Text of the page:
Other related materials: Whales on Stilts! (A Pals in Peril Tale) by M.T. Anderson, illustrations by Kurt Cyrus; The Clue of the Linoleum Lederhosen (A Pals in Peril Tale) by M.T. Anderson, illustrations by Kurt Cyrus; Jasper Dash and the Flame Pits of Delaware (A Pals in Peril Tale) by M.T. Anderson, illustrations by Kurt Cyrus; Zombie Mommy (A Pals in Peril Tale) by M.T. Anderson, illustrations by Kurt Cyrus; He Laughed With His Other Mouths (A Pals in Peril Tale) by M.T. Anderson, illustrations by Kurt Cyrus; The Wonderful Flight to the Mushroom Planet by Eleanor Cameron; Franny K. Stein, Mad Scientist books by Jim Benton; Cardboard by Doug TenNapel; The Wild Robot by Peter Brown; Ungifted by Gordon Korman

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Kid Beowulf: The Song of Roland Review

kid_beowulf_2Kid Beowulf: The Song of Roland by Alexis E. Fajardo

Andrews McMeel Publishing, 2017. 978-1449475901

Synopsis: Banished from their homeland, Beowulf, his brother Grendel, and the magic pig Hama journey south to the Frankish Empire to find their uncle Holger, a knight in the service of Charlemagne. But all is not well in Francia: the king lies ill and his steward has decided that capital gain in more important for the country than keeping its citizens happy, and the hero Roland could use a little help setting things right….

Why I picked it up: It’s epic poetry in a more digestible form for a younger audience.

Why I finished it: Fajardo has managed to faithfully adapt The Song of Roland while still maintaining the integrity of the original manuscript (of which, he notes in the afterward, there are several variations) and present the reader with a story that is easy to follow. We are engaged from the get-go with a broad synopsis of the original Song of Roland to help set the stage for the reader. The story then branches off in two directions, intertwining the past with the present as Beowulf and Grendel read the letters Holger wrote to their father about his journey to Francia. And once the pair (and Hama) reach Francia, they find that Daneland is not the only state in which things are rotten. There is an uneasy peace between the Christian Franks and the Muslim Spanish that is on the verge of being overturned thanks to the traitorous acts of Roland’s stepfather Ganelon. Ganelon is willing to help Spain take over the Frankish Empire as an act of revenge against Charlemagne and Roland, and we are distressed to learn that perhaps the plan is working. A good amount of hilarity ensues as Charlemagne’s banished knights attempt to reunite and work out a plan to get the country ready to fight against the army of Spanish invaders using the makings of Ro-Land, a theme park built to celebrate Francia’s greatest hero. Fajardo juxtaposes the darkness of the story with the use of bright colors and some off-beat humor that makes sure the reader is still following along. There’s also a few character cameos that fans of other middle grades comics will find fun as well. It’s another fantastically epic ride through history that will engage readers of all ages.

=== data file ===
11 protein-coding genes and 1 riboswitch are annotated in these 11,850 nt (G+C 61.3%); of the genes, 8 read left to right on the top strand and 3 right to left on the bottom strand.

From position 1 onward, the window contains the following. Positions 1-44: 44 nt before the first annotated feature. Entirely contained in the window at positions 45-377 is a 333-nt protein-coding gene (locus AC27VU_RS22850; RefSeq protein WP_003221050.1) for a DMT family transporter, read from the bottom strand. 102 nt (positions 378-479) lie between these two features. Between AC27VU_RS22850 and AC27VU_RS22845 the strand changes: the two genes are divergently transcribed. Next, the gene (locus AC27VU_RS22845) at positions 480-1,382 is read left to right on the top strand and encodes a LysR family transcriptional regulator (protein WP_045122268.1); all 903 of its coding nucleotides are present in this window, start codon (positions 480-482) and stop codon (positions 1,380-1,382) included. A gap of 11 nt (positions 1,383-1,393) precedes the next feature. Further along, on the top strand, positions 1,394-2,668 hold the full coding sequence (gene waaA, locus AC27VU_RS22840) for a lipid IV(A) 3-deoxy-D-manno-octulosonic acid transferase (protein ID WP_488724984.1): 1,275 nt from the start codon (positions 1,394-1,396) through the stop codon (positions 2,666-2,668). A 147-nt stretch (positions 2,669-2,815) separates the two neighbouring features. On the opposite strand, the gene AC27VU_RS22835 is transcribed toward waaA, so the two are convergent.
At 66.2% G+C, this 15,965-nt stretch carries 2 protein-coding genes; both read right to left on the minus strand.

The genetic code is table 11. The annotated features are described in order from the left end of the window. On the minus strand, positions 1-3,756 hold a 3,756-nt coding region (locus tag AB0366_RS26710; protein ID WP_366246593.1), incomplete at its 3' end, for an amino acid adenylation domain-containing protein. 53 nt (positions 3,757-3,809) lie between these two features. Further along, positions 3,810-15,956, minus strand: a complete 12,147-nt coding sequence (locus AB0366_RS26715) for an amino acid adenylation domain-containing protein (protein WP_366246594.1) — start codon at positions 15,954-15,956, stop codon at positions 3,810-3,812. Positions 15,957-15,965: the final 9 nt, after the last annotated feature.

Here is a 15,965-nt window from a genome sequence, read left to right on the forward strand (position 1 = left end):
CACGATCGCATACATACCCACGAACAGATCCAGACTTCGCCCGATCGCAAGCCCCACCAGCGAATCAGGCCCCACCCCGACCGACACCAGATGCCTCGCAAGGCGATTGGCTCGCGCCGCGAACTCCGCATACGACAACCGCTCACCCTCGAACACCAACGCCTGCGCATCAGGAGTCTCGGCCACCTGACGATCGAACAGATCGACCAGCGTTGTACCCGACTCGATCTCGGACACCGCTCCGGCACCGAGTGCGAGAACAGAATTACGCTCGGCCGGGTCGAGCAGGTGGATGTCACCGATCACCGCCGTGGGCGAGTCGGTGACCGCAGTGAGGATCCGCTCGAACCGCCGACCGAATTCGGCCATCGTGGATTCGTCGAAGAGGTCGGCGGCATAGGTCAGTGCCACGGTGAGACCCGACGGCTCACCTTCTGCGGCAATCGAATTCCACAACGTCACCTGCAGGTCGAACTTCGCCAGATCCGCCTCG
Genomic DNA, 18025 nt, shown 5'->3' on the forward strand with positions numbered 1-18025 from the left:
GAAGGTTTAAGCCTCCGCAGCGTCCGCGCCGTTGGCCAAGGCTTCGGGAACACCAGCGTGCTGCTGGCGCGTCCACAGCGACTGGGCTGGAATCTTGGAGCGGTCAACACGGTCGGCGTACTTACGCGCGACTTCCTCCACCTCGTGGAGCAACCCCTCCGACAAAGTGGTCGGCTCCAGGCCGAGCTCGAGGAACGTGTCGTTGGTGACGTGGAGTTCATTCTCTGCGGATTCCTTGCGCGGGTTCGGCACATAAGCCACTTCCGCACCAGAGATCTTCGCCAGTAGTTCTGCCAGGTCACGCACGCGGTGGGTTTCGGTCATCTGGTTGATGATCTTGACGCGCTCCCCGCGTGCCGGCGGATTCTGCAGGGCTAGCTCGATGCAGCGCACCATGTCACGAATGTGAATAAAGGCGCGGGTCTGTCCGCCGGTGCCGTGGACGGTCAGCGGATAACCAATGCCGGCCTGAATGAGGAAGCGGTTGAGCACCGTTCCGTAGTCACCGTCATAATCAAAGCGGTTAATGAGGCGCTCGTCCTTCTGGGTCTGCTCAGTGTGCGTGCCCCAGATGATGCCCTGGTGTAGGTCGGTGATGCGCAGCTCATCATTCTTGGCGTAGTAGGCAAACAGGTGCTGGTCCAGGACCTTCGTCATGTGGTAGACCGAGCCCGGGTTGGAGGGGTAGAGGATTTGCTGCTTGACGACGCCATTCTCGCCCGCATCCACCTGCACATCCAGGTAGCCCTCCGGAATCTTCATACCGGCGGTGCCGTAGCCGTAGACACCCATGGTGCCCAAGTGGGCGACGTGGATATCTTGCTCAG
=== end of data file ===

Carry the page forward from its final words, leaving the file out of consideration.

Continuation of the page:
Other related materials: Kid Beowulf: The Blood-Bound Oath by Alexis E. Fajardo; Kid Beowulf: The Rise of El Cid by Alexis E. Fajardo; Kid Beowulf Eddas: Shild and the Dragon by Alexis E. Fajardo; Bone series by Jeff Smith; Magnus Chase and the Gods of Asgard books by Rick Riordan; Percy Jackson and the Olympians series by Rick Riordan; Harry Potter series by J.K. Rowling; Avatar: The Last Airbender series by Gene Luen Yang, Michael Dante DiMartino, Gurihiru, and Bryan Koneitzko

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Bad Machinery Vol. 3: The Case of the Simple Soul Review

bad-machinery-3Bad Machinery, Volume 3: The Case of the Simple Soul by John Allison

Oni Press, 2014. 978-1620101933

Synopsis: The Tackleford gang is back with a new case that demands solving! When Tackleford’s derelict barns begin going up in flames, Linton and Sonny are on the case with a moderately mysterious new friend. Paths cross, however, when Lottie and Mildred meet a terrifying yet misunderstood creature living beneath a bridge! Throw in an overly enthusiastic Fire Brigade, a transforming skate ramp, and a new French teacher and you’ve got the kind of charming genius that can only be found in John Allison’s BAD MACHINERY. – from Amazon.com